There are numerous dining options within the JW Marriott on Marco Island. Ario serves seafood and dry-aged meats in an elegant setting, while the more causal 400 Pazzi’s has brick-oven flatbread pizzas and pastas on its menu, along with wine on tap (sit on the outdoor deck). I had a terrific Sunday brunch at Maia, where the buffet has just about every breakfast item you can imagine from an omelet station and pancakes to bagels with all the fixings and pastries (as well as healthy items like oatmeal and parfaits). And should you happen to over-imbibe at Kane Tiki Bar or Quinn’s (another fun spot for cocktails), the Bloody Mary Bar has hot sauces, bacon, olives and pickled vegetables to add to your mix.
Fifth Avenue is Naples’ main restaurant row but there’s another charming little strip, Third Street South, which also has good places to eat. One such spot is the see-and-be-seen Sea Salt, known for its contemporary seafood dishes such as crispy whole hogfish with broccolini and ricotta gnocchi, and seared scallops with shaved fennel and burnt orange puree. And as the name implies, sea salt is integral to the cuisine, in fact, more than 100 different types of salt (pink Himalayan, red Hawaiian, etc.) are used by the kitchen staff (you can sample some, as each table has a trio of salts alongside the bread and olive oil). Be sure to try its signature drinks, the Naples Sidebar and the Sea Salt Sidebar.
For a taste of Old Naples, head to the Dock at Crayton Cove, a beloved local institution overlooking Naples Bay in the historic Crayton Cove section of downtown. Sit outside on the pleasant patio and savor the dishes that emphasize Caribbean and Latin flavors. You’ll find everything from Jamaican jerk chicken and Cuban sandwiches to Bahamian conch fritters and pineapple Chilean sea bass. Do not miss the key lime pie – it was the best I’ve had in a long while.
Things to do in Naples, Florida and Marco Island
Any list of things to do in Naples, Florida should include a visit to the beach, and there a few in the downtown area, one at the western end of Fifth Avenue and the other at the western end of Twelfth Avenue. The latter is famous for its old wooden pier, which dates from 1888 and extends far into the waters of the Gulf. Sunset is a magical time to take a stroll – you’ll pass plenty of fishermen along the way (you can try your hand as well, no license is required) and you might even spot a dolphin. There is also a farmers market that takes place every Saturday morning and is definitely worth checking out. You’ll find dozens of vendors selling locally grown produce like carambolas (starfruit), oranges, canistels and mangoes, as well as tasty treats like chocolate-dipped key lime pie on a stick (yes, it’s as good as it sounds!).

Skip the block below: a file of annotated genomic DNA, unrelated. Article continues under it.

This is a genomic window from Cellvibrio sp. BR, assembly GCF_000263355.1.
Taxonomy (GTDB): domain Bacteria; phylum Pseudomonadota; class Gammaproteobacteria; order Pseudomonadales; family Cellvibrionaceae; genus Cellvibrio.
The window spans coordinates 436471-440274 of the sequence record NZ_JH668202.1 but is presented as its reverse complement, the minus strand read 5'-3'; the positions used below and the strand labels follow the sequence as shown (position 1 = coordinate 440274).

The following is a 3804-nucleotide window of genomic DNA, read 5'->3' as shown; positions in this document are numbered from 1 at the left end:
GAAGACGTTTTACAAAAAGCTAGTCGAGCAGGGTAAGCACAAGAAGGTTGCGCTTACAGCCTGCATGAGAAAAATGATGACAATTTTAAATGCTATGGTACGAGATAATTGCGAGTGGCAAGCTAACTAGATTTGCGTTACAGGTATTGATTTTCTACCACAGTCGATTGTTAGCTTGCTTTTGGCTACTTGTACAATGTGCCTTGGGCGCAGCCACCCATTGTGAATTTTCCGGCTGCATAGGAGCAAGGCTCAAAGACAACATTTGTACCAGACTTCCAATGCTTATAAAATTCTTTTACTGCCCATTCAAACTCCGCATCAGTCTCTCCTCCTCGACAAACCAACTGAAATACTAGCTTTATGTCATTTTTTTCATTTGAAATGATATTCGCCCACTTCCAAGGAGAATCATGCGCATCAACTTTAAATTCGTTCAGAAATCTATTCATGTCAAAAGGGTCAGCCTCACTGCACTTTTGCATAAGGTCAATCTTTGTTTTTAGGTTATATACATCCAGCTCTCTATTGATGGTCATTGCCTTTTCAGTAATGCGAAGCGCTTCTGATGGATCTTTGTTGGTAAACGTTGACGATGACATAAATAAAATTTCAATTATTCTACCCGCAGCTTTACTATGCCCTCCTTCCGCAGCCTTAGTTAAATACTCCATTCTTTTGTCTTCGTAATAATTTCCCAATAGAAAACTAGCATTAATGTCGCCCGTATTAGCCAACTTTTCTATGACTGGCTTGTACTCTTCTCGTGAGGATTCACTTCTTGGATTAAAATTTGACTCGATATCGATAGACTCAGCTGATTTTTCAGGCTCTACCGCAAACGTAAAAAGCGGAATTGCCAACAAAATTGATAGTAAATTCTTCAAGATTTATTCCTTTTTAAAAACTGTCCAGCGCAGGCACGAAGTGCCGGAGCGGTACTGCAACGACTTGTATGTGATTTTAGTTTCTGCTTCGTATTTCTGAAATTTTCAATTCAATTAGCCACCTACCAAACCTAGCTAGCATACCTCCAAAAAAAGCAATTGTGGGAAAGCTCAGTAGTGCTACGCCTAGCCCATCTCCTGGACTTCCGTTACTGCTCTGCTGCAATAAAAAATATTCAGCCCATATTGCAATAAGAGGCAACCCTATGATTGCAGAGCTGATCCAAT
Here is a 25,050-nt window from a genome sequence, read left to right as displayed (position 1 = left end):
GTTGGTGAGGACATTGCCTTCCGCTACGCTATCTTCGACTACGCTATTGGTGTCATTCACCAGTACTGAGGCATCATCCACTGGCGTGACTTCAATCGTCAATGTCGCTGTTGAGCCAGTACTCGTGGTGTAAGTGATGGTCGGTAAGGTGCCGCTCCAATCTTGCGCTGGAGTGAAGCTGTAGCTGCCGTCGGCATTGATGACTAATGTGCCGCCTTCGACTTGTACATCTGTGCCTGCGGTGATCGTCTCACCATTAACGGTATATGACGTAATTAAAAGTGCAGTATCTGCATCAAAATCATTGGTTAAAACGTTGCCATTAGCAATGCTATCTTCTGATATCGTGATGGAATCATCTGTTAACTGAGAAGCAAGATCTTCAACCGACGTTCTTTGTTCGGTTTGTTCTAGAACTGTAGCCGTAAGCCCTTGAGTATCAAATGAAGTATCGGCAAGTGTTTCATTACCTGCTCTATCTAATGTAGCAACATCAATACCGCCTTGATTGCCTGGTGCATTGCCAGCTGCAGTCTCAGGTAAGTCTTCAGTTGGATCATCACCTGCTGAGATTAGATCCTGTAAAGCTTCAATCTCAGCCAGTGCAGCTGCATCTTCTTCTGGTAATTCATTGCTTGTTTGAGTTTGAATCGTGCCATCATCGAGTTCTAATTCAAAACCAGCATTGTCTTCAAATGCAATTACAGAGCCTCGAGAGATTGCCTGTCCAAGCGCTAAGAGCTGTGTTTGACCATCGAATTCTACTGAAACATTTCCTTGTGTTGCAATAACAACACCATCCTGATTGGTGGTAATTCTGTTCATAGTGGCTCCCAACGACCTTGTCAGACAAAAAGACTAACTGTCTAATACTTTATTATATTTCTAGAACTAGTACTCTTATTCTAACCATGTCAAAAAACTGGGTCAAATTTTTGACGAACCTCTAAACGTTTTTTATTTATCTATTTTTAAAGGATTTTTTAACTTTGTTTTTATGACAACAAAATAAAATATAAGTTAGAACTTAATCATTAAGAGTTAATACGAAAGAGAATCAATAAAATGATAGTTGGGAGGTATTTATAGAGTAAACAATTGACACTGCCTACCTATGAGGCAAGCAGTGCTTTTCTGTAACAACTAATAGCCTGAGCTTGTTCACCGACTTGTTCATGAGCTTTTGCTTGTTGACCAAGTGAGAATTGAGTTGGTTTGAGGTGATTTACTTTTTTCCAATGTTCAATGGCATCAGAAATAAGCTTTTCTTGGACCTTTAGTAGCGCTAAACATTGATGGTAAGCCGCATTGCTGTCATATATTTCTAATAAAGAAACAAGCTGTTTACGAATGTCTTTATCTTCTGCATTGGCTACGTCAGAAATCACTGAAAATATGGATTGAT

Culture-wise, there is the Artis-Baker complex, comprised of the Naples Philharmonic; which attracts world-class talent (I had the pleasure of seeing violin virtuoso Joshua Bell during my visit) and the three-story Baker Museum, which, in addition to a permanent collection, mounts numerous exhibitions in its lower galleries. Until May 3, you can see the “Robert Indiana: Now and Then” exhibit, showcasing more than 50 pieces of art from the American pop artist who created the iconic LOVE work. There are also three installations from glass artist Dale Chihuly throughout the museum.
While the beaches on Marco Island are indeed spectacular, you’ll definitely want to get out on the water. At Rose Marina you can take a three-hour eco-tour aboard the Dolphin Explorer, a 30-foot catamaran, where a naturalist will point out dolphins in the Gulf and its estuaries. You’ll also stop on a barrier island (where loggerhead turtle nests are often sighted) to pick up a few seashells. On my cruise, I think we saw four or five dolphins – some just feet from the boat.
Day trips in Naples, Florida and Marco Island
The Everglades, with its unique eco-systems, make for a great day trip from Naples. You can take an exhilarating airboat ride through the sawgrasses and mangroves with Wooten’s Everglades Airboat Tours just outside the national park – the captain will point out the local flora and fauna. On my trip, we saw white pelicans, roseate spoonbills and bald eagles. Also within Wooten’s is an alligator farm, to see these creatures up close is at once terrifying and breathtaking. Stick around for the alligator show where a professional handler will get in a cage with an enormous gator and share his knowledge about these animals’ lives, then proceed to poke and prod the beast and somehow manage to keep his fingers intact. And, if you’re so inclined, you can even pet a baby alligator and have your photo taken with it. Wooten’s is not far from the aforementioned City Seafood so be sure to stop there for lunch before heading back to Naples.
Have enjoyed any of these things to do in Naples, Florida or Marco Island before? Tell us your favorite memory from the trip in the comments below and get your next Florida getaway started by visiting AAA.com/Travel.